But the wait seemed hours. Why didn’t they bring the baby—her baby? There! Miss Harris was coming at last, with a queerly bulky, shapeless bundle. Rodney stepped in between and cut off the view, but only to slide an arm under mattress and pillow and raise her a little so that she could see. And then, under her eyes, dark red and hairy against the whiteness of the pillow, were two small heads—two small shapeless masses leading away from them, twitching, squirming. She stared, bewildered.
“There were twins, Rose,” she heard Rodney explaining triumphantly, but still with something that wasn’t quite a laugh, “a boy and a girl. They’re perfectly splendid. One weighs seven pounds and the other six.”
Her eyes widened and she looked up into his face so that the pitiful bewilderment in hers was revealed to him.
“But the baby!” she said. Her wide eyes filled with tears and her voice broke weakly. “I wanted a baby.”
“You’ve got a baby,” he insisted, and now laughed outright. “There are two of them. Don’t you understand, dear?”
Her eyes drooped shut, but the tears came welling out along her lashes. “Please take them away,” she begged. And then, with a little sob she whispered, “I wanted a baby, not those.”
Rodney started to speak, but some sort of admonitory signal from the nurse silenced him.
The nurse went away with her bundle, and Rodney stayed stroking her limp hand.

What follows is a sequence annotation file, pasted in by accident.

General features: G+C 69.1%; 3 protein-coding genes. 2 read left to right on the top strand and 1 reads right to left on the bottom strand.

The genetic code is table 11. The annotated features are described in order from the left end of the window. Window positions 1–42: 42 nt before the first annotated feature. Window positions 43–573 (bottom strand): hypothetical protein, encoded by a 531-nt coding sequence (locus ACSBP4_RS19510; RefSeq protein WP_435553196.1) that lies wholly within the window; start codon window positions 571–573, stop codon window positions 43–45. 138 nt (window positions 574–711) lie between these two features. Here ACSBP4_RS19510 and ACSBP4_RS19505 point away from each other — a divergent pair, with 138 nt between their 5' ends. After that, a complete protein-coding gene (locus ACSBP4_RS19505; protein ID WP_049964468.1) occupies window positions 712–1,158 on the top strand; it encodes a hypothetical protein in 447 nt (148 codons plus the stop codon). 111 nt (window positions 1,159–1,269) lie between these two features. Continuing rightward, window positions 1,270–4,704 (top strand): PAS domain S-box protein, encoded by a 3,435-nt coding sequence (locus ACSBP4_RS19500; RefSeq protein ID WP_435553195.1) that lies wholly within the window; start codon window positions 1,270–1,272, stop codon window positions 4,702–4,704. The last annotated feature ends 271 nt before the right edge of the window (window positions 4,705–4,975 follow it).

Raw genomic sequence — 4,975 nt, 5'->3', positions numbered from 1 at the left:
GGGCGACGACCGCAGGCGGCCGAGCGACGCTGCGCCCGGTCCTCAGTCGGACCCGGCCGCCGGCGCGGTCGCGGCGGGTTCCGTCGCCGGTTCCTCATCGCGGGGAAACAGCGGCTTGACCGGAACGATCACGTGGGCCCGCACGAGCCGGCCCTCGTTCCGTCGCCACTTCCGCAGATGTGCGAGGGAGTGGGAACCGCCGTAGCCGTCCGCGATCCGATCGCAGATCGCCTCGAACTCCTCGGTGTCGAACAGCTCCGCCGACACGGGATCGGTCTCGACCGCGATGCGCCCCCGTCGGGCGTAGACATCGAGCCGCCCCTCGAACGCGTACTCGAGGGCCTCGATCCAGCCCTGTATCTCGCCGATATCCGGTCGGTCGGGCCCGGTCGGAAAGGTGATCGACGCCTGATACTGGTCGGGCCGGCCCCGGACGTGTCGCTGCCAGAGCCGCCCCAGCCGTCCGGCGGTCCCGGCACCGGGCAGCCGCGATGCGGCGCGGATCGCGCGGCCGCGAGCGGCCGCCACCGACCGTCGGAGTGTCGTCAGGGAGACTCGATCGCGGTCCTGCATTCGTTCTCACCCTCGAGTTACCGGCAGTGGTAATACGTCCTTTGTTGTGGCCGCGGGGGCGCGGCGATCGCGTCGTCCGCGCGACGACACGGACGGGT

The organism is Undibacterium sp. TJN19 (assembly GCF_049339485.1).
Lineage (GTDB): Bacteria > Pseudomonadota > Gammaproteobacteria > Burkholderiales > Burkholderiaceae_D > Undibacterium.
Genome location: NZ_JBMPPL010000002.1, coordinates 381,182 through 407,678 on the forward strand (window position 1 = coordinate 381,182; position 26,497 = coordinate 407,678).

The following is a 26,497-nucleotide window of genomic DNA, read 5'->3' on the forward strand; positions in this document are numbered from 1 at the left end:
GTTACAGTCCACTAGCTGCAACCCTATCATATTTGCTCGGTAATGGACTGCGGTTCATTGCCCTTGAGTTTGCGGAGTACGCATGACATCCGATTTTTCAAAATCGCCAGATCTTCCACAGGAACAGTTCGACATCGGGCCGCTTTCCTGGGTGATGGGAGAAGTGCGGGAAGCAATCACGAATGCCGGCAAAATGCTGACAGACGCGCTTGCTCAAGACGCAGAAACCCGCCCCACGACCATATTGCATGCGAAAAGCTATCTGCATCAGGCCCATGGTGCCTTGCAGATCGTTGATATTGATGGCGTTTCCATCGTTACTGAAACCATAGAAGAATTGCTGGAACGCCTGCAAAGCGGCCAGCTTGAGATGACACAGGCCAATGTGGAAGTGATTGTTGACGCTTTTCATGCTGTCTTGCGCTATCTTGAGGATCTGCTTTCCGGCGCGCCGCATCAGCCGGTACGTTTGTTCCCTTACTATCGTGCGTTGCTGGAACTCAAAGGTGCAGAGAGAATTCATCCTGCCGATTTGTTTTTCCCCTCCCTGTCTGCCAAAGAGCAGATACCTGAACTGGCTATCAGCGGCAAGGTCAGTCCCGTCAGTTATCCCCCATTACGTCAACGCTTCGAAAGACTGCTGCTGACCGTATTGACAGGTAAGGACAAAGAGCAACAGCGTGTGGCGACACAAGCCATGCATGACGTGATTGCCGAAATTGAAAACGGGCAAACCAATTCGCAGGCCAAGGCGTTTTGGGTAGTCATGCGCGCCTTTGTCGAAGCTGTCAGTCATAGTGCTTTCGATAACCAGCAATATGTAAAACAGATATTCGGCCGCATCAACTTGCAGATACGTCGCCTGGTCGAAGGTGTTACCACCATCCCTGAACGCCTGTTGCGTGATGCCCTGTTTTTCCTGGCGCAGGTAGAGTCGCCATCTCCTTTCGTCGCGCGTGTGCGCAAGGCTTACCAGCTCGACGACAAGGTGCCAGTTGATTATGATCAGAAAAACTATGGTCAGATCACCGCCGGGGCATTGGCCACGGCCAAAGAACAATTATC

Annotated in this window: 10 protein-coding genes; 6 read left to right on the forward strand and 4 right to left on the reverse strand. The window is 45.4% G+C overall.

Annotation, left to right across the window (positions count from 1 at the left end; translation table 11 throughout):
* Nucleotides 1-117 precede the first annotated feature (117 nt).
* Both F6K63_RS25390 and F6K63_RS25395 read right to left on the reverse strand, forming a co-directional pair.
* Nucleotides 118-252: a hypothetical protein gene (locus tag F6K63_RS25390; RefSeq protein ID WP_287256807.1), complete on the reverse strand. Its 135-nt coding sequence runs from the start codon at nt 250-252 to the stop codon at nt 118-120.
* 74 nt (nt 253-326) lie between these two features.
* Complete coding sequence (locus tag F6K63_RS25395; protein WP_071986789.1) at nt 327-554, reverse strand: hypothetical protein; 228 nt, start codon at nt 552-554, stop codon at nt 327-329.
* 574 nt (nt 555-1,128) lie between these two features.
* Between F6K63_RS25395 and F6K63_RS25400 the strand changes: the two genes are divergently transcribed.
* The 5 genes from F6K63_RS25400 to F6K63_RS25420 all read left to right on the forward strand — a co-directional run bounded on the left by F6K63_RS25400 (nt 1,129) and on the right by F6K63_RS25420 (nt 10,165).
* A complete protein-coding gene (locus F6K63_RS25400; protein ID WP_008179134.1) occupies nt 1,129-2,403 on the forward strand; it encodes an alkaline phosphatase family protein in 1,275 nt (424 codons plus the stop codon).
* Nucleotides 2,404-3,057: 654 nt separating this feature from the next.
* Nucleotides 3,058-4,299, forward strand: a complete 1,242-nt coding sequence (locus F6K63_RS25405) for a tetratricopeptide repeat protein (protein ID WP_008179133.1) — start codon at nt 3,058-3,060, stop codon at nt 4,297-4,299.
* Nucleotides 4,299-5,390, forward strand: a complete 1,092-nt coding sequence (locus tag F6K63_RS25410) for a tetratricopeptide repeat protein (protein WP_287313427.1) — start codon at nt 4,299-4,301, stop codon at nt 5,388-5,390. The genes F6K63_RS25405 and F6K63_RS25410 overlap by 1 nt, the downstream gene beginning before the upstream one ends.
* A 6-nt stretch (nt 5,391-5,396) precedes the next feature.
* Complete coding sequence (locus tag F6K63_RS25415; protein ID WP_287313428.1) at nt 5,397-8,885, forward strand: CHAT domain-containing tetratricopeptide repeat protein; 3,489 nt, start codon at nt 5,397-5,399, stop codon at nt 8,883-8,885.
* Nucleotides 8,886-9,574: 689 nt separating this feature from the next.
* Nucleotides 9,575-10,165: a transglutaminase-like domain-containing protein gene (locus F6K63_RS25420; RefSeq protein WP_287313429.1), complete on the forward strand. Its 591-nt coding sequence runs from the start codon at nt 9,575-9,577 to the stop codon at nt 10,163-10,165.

In the dark, ever so much later, she awoke, stirred a little restlessly, and the nurse, from her cot, came quickly and stood beside her bed. She had something in her hands for Rose to drink, and Rose drank it dutifully.
“Is there anything else?” the nurse asked.
“I just want to know,” Rose said; “have I been dreaming, or is it true? Is there a baby, or are there twins?”
“Twins, to be sure,” said the nurse cheerfully. “The loveliest, liveliest little pair you ever saw.”
“Thank you,” said Rose. “I just wanted to know.”
She shut her eyes and pretended to go to sleep. But she didn’t. It was true then. Her miracle, it seemed somehow, had gone ludicrously awry.
THE DAM GIVES WAY
She began getting her strength back very fast after the next two or three days, but this queer kink in her emotions didn’t straighten out. She came to see that it was absurd—monstrous almost, but that didn’t help. Instead of a baby, she had given birth to two. They were hers of course, as much as one would have been. Only, her soul, which had been waiting so ecstatically for its miracle—for the child which, by making her a mother, should supply what her life needed—her soul wouldn’t—couldn’t accept the substitution. Those two droll, thin voiced, squirming little mites that were exhibited to her every morning, were as foreign to her, as detached from her, as if they had been brought into the house in a basket.